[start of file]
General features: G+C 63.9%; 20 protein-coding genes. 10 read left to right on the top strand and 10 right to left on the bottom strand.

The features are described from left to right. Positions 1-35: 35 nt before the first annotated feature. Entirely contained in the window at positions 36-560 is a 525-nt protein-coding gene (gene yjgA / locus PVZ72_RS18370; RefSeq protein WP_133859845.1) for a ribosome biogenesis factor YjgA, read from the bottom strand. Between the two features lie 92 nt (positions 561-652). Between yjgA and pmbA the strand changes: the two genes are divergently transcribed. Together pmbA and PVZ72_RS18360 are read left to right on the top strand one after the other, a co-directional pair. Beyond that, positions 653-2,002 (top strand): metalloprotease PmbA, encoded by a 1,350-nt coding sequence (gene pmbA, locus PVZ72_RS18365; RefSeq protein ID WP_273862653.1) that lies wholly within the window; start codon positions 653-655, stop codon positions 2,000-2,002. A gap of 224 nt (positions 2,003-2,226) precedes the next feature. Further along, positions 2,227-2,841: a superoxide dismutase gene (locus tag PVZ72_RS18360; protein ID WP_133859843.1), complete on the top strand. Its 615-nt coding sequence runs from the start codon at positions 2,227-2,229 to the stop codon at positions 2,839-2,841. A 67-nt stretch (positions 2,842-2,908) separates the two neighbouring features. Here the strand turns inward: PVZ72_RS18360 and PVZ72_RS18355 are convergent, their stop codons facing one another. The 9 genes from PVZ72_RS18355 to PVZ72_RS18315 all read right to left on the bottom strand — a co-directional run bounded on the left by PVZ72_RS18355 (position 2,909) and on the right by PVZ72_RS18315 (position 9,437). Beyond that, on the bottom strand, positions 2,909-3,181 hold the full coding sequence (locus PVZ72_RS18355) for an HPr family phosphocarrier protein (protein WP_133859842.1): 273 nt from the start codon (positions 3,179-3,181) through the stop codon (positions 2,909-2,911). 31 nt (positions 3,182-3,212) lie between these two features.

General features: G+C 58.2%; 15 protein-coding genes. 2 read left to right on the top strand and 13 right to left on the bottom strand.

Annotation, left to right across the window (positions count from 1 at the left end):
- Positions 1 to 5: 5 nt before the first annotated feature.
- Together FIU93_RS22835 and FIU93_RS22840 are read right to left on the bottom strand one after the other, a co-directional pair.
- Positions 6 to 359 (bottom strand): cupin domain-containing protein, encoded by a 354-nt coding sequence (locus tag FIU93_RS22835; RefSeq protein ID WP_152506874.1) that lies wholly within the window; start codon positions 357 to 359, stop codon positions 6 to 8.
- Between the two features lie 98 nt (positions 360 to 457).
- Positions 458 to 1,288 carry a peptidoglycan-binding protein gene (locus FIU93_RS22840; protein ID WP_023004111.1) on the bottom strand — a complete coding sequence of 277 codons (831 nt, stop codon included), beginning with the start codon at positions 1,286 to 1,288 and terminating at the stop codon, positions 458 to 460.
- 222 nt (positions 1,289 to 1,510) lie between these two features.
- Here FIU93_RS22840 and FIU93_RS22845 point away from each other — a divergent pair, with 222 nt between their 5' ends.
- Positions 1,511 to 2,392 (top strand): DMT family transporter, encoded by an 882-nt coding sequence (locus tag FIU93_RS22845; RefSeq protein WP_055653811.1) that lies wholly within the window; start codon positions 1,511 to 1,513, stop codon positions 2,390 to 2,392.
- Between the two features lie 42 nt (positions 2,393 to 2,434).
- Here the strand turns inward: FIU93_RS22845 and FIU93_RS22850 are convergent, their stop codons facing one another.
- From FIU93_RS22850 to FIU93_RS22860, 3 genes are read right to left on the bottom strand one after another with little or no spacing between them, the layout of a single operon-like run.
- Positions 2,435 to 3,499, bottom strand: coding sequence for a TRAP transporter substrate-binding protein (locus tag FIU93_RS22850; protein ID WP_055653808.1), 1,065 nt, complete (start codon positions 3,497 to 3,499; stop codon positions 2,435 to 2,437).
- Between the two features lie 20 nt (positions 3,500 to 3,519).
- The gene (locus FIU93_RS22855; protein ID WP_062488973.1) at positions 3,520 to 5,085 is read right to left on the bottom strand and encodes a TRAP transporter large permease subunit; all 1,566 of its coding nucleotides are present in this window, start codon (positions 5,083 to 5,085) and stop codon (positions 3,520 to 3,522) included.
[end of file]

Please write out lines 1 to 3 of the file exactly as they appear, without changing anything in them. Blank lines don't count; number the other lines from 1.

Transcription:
General features: G+C 63.9%; 20 protein-coding genes. 10 read left to right on the top strand and 10 right to left on the bottom strand.

The features are described from left to right. Positions 1-35: 35 nt before the first annotated feature. Entirely contained in the window at positions 36-560 is a 525-nt protein-coding gene (gene yjgA / locus PVZ72_RS18370; RefSeq protein WP_133859845.1) for a ribosome biogenesis factor YjgA, read from the bottom strand. Between the two features lie 92 nt (positions 561-652). Between yjgA and pmbA the strand changes: the two genes are divergently transcribed. Together pmbA and PVZ72_RS18360 are read left to right on the top strand one after the other, a co-directional pair. Beyond that, positions 653-2,002 (top strand): metalloprotease PmbA, encoded by a 1,350-nt coding sequence (gene pmbA, locus PVZ72_RS18365; RefSeq protein ID WP_273862653.1) that lies wholly within the window; start codon positions 653-655, stop codon positions 2,000-2,002. A gap of 224 nt (positions 2,003-2,226) precedes the next feature. Further along, positions 2,227-2,841: a superoxide dismutase gene (locus tag PVZ72_RS18360; protein ID WP_133859843.1), complete on the top strand. Its 615-nt coding sequence runs from the start codon at positions 2,227-2,229 to the stop codon at positions 2,839-2,841. A 67-nt stretch (positions 2,842-2,908) separates the two neighbouring features. Here the strand turns inward: PVZ72_RS18360 and PVZ72_RS18355 are convergent, their stop codons facing one another. The 9 genes from PVZ72_RS18355 to PVZ72_RS18315 all read right to left on the bottom strand — a co-directional run bounded on the left by PVZ72_RS18355 (position 2,909) and on the right by PVZ72_RS18315 (position 9,437). Beyond that, on the bottom strand, positions 2,909-3,181 hold the full coding sequence (locus PVZ72_RS18355) for an HPr family phosphocarrier protein (protein WP_133859842.1): 273 nt from the start codon (positions 3,179-3,181) through the stop codon (positions 2,909-2,911). 31 nt (positions 3,182-3,212) lie between these two features.

General features: G+C 58.2%; 15 protein-coding genes. 2 read left to right on the top strand and 13 right to left on the bottom strand.